As noted in this classic science comic, people often think correlation implies causation. And this is probably every scientist’s pet peeve — it is definitely one of mine.
Let’s talk correlation first
It is a direct relationship between two things. That is, both A and B behave in a similar pattern, as in the following examples:
- Global temperature correlates with carbon dioxide in the atmosphere
- Health and social problems correlate with income inequality
- Divorce rate in Maine correlates with per capita consumption of margarine
- Per capita consumption of mozzarella cheese correlates with civil engineering doctorates awarded
You probably raised your eyebrows when reading the last two examples. So what does it mean for correlation?
At least, on its own, it means nothing. Because it is quite easy to find two factors which show similar patterns when there a million factors out there (check this great website for more spurious correlations). Often, we also find two factors linked when, in fact, they are linked to a common third factor and not to each other. See these news articles below:
- Sincere smiling promotes longevity. Or does reduced stress?
- Watching too much TV can kill you (early). Or does lack of exercise?
- Credit cards can make you fat. Or does increased junk food spending and consumption?
You get the picture. And sometimes unfortunately, the examples aren’t as ludicrous. For example, a correlation has been shown between autism and vaccine. Believing such spurious correlations, in spite of the overwhelming evidence against it, can do serious damage.
Moving on to causation
Causation is what many journalists intend to show when they show correlation. It is the causal relationship between two things. That is, A causes an effect B. Examples include:
- Smoking causes lung cancer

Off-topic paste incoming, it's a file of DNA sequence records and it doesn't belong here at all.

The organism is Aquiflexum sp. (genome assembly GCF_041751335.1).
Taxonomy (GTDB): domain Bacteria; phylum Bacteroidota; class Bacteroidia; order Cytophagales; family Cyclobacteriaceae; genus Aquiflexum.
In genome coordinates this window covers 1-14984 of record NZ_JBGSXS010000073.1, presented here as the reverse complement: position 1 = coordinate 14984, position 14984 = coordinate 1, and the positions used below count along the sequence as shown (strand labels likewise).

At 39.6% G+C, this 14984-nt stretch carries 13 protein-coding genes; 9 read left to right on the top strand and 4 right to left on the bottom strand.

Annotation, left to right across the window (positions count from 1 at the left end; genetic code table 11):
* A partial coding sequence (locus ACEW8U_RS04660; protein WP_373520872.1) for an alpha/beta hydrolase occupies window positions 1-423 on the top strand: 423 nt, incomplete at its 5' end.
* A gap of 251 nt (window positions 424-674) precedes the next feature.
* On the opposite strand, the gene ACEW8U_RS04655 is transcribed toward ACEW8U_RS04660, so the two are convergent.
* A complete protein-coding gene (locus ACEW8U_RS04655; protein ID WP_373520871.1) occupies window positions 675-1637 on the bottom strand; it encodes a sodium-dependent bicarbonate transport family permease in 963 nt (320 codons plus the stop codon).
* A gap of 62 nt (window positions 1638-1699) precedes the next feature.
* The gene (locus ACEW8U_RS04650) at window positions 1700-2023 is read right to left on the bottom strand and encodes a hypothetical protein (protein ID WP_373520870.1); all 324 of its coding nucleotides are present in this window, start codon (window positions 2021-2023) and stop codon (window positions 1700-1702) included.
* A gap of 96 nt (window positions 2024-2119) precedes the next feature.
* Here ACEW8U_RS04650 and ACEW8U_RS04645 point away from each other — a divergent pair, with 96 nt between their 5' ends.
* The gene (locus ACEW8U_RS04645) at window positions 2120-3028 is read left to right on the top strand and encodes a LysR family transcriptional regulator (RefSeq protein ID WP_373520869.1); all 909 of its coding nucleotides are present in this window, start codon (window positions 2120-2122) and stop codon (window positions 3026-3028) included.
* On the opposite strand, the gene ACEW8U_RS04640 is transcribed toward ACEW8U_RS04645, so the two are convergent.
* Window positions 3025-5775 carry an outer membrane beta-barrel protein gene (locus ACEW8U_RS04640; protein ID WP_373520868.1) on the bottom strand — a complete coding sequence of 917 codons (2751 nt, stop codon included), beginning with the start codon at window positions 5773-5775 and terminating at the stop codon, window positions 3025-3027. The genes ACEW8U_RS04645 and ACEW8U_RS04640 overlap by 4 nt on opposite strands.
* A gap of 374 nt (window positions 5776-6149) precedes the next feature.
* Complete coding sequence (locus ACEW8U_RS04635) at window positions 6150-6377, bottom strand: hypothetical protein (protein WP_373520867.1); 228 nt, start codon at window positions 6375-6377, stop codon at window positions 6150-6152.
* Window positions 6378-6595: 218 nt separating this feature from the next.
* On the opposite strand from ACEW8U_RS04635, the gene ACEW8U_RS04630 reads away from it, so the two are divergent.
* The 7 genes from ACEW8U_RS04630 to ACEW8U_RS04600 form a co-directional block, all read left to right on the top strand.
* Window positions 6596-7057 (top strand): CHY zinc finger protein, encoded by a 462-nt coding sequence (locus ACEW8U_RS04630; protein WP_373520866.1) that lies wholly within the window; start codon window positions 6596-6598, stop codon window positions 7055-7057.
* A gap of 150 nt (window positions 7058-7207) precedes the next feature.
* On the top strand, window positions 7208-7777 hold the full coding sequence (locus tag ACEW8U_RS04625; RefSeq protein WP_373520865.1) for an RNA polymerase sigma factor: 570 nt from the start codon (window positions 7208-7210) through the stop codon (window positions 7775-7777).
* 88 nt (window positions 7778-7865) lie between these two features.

- Human activity is responsible for global warming
- Weight training makes you stronger
Two scientists, Koch and Dale, listed criteria which, if fulfilled, would prove causation. Here is a combined and simplified version of it:
A –> M –> B
A is the agent which causes the effect B. M is the mediator which is formed by A, and which leads to B. The following must happen for causation to be proved:
- If formation of mediator M is blocked, then there should be no effect B.
- If action of mediator M is blocked, there should be no effect B.
- Mediator M is formed only in response to agent A.
- If mediator M is given, it has the same effect B.
In the above examples, A = smoking, human activity and weight training; B is lung cancer, global warming and stronger and; M is presence of harmful chemicals, increased carbon dioxide and increased muscle mass.
However, mediator M need not only be formed in response to agent A. For example, lung cancer occurs in non-smokers too, especially to those who have been continually exposed to radon gas or asbestos.
When could correlation imply causation?
Another scientist, Hill, listed criteria which, if fulfilled, would imply a causal relationship between two factors that are correlated. This is helpful when there are no experimental data or when effects are caused indirectly, due to interaction of multiple factors. The necessary criteria are:
- Strong correlation between the agent (A) & effect (B) (though a weak association does not preclude causation)
- Consistent correlation between A & B (same results shown by different people in different places)
- Specific correlation between A & B (only A seems to cause B)
- B occurs only after exposure to A
- Typically, greater exposure to A results in a bigger incidence of B (though the opposite could also happen)
- Possible way (mechanism) through which A causes B (though this data is not always available)
- Similar correlation shown between A & B in the lab and in the population (though lack of lab, i.e., experimental, evidence does not mean the association doesn’t exist in the population)
- If experiments could be done, it should show that A leads to B
But sometimes even if all these criteria are fulfilled, it doesn’t mean A causes B. In other words, it is not easy to prove causation, especially in our complex world. Think about this the next time you are asked to believe a direct relationship, rather than a causal one.